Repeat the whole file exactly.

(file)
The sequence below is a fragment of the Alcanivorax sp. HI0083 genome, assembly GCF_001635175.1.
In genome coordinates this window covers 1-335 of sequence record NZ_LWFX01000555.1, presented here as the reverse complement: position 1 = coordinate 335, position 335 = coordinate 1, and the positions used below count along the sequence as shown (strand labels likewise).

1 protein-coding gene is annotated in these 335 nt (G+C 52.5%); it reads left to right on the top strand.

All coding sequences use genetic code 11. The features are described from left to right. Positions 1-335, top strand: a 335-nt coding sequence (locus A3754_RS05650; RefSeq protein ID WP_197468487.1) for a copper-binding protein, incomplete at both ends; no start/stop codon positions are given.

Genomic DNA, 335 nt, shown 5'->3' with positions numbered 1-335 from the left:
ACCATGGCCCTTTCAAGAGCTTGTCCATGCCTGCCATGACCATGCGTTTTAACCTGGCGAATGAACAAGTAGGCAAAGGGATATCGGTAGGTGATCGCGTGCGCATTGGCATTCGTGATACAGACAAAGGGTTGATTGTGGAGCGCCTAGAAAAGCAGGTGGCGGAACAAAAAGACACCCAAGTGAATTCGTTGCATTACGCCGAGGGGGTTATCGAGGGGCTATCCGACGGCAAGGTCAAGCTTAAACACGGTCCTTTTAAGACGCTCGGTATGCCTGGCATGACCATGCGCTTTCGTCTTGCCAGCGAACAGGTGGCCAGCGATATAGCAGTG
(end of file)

The sequence below is a fragment of the Alcanivorax sp. HI0083 genome, assembly GCF_001635175.1.
In genome coordinates this window covers 1-335 of sequence record NZ_LWFX01000555.1, presented here as the reverse complement: position 1 = coordinate 335, position 335 = coordinate 1, and the positions used below count along the sequence as shown (strand labels likewise).

1 protein-coding gene is annotated in these 335 nt (G+C 52.5%); it reads left to right on the top strand.

All coding sequences use genetic code 11. The features are described from left to right. Positions 1-335, top strand: a 335-nt coding sequence (locus A3754_RS05650; RefSeq protein ID WP_197468487.1) for a copper-binding protein, incomplete at both ends; no start/stop codon positions are given.

Genomic DNA, 335 nt, shown 5'->3' with positions numbered 1-335 from the left:
ACCATGGCCCTTTCAAGAGCTTGTCCATGCCTGCCATGACCATGCGTTTTAACCTGGCGAATGAACAAGTAGGCAAAGGGATATCGGTAGGTGATCGCGTGCGCATTGGCATTCGTGATACAGACAAAGGGTTGATTGTGGAGCGCCTAGAAAAGCAGGTGGCGGAACAAAAAGACACCCAAGTGAATTCGTTGCATTACGCCGAGGGGGTTATCGAGGGGCTATCCGACGGCAAGGTCAAGCTTAAACACGGTCCTTTTAAGACGCTCGGTATGCCTGGCATGACCATGCGCTTTCGTCTTGCCAGCGAACAGGTGGCCAGCGATATAGCAGTG